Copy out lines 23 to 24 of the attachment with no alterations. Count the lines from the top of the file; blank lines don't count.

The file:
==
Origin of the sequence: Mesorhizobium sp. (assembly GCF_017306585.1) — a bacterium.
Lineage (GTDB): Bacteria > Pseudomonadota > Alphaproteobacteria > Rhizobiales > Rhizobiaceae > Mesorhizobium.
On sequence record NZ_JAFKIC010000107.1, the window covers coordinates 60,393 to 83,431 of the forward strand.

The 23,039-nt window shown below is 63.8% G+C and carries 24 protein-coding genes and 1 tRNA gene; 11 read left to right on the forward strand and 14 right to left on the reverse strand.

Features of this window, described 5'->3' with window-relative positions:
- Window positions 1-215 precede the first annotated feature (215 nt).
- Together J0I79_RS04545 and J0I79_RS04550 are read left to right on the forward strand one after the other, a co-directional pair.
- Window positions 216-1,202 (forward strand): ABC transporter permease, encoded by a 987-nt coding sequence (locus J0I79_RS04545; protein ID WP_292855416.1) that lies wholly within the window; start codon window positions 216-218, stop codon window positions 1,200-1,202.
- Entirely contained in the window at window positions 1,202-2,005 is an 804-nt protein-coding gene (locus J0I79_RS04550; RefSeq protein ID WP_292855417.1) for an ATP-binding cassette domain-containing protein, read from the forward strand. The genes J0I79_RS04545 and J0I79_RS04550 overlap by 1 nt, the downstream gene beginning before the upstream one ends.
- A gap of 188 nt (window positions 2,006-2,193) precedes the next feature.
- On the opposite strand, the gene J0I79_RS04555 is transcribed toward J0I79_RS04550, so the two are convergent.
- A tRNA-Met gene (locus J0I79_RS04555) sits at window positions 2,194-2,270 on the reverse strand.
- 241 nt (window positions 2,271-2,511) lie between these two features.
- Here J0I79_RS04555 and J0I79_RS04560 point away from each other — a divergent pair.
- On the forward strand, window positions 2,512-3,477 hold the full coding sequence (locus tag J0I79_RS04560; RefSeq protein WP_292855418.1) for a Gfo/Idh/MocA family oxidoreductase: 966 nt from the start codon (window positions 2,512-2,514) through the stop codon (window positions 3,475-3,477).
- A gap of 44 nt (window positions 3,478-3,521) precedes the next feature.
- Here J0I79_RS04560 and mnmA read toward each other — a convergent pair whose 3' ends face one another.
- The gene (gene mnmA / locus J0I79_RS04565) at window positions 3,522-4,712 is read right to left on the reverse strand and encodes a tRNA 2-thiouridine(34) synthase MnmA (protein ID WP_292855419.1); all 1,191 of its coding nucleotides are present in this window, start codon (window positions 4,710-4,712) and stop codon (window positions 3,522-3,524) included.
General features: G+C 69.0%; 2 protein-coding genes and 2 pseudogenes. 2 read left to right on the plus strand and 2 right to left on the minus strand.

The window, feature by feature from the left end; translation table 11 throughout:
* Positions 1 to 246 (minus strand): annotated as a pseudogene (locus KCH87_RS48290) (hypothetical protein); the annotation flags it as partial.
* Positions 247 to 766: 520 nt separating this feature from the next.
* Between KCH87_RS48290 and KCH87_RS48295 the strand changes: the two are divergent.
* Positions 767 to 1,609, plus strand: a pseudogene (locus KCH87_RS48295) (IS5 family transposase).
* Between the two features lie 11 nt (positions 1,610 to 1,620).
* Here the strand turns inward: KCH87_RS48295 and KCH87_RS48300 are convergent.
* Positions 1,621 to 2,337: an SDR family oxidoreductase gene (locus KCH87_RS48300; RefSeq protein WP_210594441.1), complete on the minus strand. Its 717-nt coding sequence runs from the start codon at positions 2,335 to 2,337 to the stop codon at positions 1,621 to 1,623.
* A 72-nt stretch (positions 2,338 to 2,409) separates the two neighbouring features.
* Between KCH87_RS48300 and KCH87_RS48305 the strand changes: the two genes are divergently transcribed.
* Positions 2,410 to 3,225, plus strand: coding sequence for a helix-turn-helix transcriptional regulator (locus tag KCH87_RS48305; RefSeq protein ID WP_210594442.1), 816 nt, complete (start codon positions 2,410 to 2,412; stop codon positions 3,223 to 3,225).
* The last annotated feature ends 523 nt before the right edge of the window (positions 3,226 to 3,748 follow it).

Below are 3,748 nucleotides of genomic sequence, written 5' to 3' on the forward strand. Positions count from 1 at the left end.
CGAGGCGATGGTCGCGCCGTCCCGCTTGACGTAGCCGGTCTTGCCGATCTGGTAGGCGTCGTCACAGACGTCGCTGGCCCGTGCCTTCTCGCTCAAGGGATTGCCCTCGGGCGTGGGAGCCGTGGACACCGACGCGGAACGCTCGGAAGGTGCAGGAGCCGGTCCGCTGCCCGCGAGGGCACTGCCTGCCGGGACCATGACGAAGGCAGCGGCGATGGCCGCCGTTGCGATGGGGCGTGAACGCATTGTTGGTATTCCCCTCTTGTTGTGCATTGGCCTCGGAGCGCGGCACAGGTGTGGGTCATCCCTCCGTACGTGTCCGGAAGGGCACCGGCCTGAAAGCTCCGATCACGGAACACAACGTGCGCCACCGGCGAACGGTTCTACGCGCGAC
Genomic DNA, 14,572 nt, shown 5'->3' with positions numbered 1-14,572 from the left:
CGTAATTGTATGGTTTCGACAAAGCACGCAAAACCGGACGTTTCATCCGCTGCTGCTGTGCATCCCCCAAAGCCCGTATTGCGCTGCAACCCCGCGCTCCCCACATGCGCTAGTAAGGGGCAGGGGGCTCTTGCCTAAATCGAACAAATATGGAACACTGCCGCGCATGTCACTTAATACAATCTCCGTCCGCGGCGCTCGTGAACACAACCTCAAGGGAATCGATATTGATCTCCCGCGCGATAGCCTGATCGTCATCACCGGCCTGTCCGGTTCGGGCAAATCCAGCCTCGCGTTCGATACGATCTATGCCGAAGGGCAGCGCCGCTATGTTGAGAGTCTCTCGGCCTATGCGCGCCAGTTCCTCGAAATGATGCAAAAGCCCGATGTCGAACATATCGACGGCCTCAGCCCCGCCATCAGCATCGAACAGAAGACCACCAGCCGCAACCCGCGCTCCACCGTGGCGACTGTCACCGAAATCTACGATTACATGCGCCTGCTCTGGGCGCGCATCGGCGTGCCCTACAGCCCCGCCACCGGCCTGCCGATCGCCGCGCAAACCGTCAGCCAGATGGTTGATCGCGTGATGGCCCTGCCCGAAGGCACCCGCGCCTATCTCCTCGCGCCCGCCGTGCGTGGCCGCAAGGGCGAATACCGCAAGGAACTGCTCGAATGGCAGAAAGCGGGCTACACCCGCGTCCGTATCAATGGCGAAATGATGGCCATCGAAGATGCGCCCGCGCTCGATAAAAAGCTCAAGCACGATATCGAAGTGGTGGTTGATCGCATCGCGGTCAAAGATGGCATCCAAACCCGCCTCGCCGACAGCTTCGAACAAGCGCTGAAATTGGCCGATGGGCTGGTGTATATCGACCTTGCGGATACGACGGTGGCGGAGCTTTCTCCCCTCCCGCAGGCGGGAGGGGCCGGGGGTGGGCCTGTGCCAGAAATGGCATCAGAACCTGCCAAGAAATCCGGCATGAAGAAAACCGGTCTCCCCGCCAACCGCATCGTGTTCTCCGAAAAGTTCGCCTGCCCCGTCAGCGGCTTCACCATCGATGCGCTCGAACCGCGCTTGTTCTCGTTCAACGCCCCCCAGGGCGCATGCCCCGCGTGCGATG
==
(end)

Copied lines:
* Between KCH87_RS48290 and KCH87_RS48295 the strand changes: the two are divergent.
* Positions 767 to 1,609, plus strand: a pseudogene (locus KCH87_RS48295) (IS5 family transposase).